In a quote from the article, the idea grew from a fortuitous conversation:

“The idea for a literary district grew out of a conversation between GrubStreet executive director Eve Bridburg and MCC head Anita Walker when the former bemoaned the fact that even though there is a lot happening culturally in Boston, you don’t often hear about the writers. The goal is to provide a series of walks through Boston’s literary history, while supporting writers and publishers working today. It’s also about including all the literary efforts in the city under one umbrella. “We’re thinking about branding the work that everybody is doing so that there’s one place to look for the literary arts,” says Bridburg, who plans to create a website to go with the district. “There’s a lot going on [in Boston] and everybody’s working in their own little silos.””

There are already many sites in Boston that concern Louisa May Alcott. The Alcotts moved so many times in their lifetime that it would be almost impossible to gather all the addresses. We do know, however, that in 1853, they lived for a time on Pinckney Street:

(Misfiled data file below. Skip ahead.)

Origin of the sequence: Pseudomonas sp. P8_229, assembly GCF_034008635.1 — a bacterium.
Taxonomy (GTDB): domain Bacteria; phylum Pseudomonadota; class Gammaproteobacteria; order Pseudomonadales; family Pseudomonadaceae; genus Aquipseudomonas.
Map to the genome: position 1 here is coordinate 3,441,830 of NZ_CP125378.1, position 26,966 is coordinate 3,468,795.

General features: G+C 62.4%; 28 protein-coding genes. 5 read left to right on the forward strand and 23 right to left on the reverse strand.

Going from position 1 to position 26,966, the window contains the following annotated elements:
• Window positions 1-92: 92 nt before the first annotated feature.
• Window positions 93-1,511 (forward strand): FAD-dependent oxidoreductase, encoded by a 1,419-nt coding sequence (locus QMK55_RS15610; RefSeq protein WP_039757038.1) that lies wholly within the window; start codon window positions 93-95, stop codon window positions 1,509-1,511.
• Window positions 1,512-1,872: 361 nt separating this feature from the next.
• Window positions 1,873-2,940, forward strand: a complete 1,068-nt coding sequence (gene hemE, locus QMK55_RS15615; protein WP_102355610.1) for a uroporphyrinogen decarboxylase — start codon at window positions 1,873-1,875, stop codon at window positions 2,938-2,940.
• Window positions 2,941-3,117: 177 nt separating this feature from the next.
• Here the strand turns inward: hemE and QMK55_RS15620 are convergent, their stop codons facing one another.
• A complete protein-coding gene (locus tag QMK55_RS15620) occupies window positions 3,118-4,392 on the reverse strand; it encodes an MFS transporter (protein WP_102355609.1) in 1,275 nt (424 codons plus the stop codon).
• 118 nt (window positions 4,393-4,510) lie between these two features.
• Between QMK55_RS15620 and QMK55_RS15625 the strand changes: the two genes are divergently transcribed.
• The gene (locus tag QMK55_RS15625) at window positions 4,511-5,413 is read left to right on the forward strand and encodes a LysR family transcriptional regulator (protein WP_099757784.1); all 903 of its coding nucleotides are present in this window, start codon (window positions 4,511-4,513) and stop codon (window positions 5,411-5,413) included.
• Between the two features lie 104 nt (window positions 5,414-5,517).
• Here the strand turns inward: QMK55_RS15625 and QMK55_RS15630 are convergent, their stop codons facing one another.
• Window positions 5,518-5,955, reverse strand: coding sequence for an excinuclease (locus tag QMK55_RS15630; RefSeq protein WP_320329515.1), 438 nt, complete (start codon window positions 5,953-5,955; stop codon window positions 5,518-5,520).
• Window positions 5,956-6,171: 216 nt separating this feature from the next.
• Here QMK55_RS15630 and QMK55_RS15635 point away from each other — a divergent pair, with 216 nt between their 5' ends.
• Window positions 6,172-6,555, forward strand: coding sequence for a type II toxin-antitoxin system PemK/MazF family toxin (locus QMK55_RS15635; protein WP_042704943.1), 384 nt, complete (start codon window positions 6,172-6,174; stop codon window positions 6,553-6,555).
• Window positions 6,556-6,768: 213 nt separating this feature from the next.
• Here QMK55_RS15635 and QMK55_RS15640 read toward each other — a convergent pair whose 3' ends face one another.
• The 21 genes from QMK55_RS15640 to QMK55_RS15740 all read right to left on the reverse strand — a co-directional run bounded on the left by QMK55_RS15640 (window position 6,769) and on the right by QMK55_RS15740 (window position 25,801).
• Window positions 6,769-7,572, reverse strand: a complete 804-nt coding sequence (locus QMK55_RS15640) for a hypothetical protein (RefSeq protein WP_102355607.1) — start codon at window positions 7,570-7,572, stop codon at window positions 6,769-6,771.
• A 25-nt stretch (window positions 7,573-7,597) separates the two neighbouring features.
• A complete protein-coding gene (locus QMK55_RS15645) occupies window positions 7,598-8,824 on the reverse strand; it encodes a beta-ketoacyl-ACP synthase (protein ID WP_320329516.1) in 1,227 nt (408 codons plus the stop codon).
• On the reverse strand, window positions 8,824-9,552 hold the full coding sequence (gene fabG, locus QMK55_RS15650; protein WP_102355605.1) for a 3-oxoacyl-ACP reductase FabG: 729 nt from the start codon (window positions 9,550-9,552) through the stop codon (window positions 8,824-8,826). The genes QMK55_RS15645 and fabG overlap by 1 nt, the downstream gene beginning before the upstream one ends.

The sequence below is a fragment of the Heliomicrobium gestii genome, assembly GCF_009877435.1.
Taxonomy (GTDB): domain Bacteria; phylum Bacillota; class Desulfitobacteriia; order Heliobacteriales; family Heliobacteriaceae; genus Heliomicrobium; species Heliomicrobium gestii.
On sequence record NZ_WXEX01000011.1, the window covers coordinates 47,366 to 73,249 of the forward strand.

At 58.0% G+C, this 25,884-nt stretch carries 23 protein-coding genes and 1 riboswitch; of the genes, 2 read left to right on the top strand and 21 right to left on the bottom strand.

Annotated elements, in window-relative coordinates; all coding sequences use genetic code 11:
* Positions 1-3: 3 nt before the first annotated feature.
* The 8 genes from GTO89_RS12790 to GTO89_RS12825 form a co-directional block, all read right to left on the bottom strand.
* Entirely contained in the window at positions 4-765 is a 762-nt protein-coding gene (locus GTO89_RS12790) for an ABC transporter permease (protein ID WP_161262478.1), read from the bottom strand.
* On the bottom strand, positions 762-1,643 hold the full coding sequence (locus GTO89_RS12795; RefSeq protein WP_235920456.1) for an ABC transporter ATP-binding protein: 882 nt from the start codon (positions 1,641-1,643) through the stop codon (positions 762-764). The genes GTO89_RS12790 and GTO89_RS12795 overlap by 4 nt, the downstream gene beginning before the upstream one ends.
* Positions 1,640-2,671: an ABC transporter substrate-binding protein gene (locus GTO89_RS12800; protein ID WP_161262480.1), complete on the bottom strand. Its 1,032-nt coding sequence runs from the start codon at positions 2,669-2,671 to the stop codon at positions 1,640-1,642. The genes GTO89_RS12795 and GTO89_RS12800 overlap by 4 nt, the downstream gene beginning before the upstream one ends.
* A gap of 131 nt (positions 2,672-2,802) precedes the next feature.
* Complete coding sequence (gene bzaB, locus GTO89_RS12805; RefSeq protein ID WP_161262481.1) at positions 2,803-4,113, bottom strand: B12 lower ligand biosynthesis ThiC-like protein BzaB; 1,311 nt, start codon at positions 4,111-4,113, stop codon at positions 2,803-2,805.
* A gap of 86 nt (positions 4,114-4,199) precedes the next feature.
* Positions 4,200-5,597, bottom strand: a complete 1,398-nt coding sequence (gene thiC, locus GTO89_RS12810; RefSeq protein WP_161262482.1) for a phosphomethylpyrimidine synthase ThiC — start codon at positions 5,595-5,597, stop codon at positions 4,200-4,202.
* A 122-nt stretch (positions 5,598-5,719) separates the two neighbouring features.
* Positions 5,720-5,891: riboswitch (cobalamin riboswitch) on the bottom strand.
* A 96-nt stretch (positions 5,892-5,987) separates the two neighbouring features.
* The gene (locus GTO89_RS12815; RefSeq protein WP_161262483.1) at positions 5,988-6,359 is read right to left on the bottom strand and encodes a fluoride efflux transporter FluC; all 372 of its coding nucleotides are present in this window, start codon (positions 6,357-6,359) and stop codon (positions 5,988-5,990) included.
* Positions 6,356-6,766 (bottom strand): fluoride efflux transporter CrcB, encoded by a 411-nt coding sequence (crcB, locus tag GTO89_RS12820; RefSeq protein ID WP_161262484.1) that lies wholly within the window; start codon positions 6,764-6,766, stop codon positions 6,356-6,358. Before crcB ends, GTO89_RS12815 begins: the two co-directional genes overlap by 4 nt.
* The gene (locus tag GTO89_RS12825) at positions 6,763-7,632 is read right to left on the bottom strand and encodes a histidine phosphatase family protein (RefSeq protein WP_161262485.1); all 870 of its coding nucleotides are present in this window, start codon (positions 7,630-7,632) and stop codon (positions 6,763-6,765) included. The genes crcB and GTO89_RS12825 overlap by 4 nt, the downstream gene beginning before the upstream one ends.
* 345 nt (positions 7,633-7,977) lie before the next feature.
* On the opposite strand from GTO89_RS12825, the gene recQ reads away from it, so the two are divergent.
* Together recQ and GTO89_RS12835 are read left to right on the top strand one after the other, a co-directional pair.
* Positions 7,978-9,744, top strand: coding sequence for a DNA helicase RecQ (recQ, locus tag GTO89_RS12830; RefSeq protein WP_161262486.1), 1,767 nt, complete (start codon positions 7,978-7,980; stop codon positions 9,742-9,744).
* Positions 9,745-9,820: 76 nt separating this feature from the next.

October 2003 20 Pinkney Street, Boston where the Alcotts lived in 1853Photos by Kim Wells, October 2003, editor Domestic Goddesses http://www.womenwriters.net/domesticgoddess

October 2003 20 Pinkney Street, Boston where the Alcotts lived in 1853
Photos by Kim Wells, October 2003, editor Domestic Goddesses http://www.womenwriters.net/domesticgoddess

Pinckney Street boasts other literary residents: “Pinckney Street formed a literary row with the childhood home of Henry David Thoreau at #4, Louisa May Alcott at #20, and Nathaniel Hawthorne at #54.” (from the aforementioned article)